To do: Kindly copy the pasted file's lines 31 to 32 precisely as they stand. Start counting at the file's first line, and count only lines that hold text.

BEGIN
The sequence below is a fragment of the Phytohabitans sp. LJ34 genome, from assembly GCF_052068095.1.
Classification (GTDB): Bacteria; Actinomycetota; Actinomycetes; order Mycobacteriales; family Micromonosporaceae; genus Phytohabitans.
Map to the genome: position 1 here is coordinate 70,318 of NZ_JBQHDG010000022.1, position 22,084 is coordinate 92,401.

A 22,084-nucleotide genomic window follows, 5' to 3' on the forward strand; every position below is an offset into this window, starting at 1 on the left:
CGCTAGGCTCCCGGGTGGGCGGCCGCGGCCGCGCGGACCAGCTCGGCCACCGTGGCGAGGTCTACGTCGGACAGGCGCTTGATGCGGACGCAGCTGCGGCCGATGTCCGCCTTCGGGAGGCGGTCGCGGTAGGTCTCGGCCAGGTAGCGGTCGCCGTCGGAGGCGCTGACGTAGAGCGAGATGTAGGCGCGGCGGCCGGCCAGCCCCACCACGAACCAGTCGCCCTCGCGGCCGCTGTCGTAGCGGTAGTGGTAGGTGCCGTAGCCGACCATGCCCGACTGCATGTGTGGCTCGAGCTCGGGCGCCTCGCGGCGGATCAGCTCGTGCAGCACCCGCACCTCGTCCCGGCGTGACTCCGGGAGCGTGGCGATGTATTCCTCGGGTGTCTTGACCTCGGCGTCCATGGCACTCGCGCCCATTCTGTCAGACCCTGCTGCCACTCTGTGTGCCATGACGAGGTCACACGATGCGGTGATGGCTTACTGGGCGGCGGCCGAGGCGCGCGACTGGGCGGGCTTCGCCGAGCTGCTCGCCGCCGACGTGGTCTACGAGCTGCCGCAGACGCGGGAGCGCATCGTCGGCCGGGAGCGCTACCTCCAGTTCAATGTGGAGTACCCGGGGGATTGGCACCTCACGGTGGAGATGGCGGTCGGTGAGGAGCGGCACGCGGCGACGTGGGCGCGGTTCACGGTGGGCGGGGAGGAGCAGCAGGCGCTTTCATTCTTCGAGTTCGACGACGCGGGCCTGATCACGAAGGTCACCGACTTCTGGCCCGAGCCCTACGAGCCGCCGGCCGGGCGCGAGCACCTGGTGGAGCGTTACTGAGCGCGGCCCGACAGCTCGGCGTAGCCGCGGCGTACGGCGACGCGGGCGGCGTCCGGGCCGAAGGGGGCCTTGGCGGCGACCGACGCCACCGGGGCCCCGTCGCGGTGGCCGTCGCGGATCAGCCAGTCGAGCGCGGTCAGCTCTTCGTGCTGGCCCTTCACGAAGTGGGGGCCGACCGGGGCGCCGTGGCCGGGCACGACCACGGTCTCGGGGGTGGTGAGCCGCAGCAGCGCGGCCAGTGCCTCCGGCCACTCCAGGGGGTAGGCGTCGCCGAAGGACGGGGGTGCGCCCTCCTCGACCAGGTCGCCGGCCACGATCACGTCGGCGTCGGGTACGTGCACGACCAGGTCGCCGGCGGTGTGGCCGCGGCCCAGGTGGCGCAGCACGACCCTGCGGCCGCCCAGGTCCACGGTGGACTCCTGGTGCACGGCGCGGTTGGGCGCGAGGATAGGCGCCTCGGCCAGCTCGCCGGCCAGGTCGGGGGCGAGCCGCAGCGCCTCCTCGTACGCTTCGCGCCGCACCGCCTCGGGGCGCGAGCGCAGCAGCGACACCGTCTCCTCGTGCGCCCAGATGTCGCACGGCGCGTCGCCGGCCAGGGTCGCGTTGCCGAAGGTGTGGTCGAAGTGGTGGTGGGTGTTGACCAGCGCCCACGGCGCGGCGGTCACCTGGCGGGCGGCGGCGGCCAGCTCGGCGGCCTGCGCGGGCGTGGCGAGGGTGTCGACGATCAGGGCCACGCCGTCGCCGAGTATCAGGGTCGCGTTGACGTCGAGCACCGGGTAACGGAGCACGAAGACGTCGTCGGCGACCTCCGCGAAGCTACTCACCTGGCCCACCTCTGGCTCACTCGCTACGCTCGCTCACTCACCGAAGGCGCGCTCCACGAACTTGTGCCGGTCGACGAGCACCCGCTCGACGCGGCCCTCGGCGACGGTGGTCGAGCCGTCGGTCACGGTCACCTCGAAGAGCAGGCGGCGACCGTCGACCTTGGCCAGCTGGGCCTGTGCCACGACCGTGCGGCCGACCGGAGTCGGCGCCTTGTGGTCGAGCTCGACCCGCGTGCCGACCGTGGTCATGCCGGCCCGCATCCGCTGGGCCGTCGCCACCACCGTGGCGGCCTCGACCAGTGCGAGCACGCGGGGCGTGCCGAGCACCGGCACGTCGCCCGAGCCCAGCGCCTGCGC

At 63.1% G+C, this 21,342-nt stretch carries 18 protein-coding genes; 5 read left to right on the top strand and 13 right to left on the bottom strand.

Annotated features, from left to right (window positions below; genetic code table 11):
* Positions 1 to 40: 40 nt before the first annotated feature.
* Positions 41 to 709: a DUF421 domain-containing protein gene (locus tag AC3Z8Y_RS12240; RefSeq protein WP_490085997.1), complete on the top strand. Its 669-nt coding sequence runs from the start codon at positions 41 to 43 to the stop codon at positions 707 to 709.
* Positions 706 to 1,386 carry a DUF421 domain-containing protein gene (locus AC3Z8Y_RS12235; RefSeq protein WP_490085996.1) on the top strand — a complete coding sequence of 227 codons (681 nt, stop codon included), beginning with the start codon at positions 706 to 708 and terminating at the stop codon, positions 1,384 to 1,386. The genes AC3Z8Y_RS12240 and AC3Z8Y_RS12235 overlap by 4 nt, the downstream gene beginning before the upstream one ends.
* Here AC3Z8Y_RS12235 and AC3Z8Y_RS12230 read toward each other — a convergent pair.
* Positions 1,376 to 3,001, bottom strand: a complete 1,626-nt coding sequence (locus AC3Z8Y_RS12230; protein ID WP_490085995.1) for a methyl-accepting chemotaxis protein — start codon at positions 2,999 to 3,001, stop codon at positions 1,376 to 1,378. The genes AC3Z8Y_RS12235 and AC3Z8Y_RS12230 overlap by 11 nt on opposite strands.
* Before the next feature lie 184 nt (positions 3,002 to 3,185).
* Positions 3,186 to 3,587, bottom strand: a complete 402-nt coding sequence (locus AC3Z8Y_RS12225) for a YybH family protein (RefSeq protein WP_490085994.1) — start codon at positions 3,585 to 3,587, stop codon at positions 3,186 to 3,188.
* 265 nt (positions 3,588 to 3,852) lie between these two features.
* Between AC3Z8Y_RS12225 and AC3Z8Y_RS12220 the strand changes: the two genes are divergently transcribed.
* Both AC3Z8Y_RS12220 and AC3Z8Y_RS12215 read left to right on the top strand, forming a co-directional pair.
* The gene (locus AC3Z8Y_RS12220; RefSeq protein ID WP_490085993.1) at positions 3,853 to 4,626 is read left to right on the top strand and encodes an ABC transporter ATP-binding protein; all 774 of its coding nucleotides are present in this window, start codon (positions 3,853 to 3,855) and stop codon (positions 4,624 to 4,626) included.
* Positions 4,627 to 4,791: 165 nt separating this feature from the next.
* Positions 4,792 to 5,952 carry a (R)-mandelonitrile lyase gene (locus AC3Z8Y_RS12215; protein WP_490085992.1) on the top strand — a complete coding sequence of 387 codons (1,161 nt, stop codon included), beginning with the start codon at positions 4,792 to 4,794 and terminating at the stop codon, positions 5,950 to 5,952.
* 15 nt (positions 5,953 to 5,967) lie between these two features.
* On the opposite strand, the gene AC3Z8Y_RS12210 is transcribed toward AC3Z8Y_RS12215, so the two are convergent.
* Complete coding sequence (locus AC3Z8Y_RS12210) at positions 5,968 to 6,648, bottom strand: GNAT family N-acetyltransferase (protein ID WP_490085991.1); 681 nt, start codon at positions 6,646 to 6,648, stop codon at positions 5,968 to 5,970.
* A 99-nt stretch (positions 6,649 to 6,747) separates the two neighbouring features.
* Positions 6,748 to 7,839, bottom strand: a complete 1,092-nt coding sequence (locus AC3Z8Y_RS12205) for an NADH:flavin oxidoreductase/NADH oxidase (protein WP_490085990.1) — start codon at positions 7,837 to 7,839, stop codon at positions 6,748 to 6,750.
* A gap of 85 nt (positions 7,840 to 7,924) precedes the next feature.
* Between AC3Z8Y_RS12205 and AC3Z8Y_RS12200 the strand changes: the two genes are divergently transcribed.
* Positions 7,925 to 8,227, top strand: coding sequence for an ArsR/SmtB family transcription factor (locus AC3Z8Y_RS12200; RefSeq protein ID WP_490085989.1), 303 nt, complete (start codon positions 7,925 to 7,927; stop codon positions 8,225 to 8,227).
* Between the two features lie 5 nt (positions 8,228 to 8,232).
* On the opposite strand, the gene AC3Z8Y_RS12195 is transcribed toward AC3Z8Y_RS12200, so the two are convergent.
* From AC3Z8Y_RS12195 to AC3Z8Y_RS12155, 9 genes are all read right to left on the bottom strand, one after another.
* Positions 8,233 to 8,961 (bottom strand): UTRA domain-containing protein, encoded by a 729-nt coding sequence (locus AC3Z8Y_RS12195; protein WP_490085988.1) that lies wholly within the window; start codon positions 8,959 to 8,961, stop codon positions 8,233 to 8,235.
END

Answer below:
* From AC3Z8Y_RS12195 to AC3Z8Y_RS12155, 9 genes are all read right to left on the bottom strand, one after another.
* Positions 8,233 to 8,961 (bottom strand): UTRA domain-containing protein, encoded by a 729-nt coding sequence (locus AC3Z8Y_RS12195; protein WP_490085988.1) that lies wholly within the window; start codon positions 8,959 to 8,961, stop codon positions 8,233 to 8,235.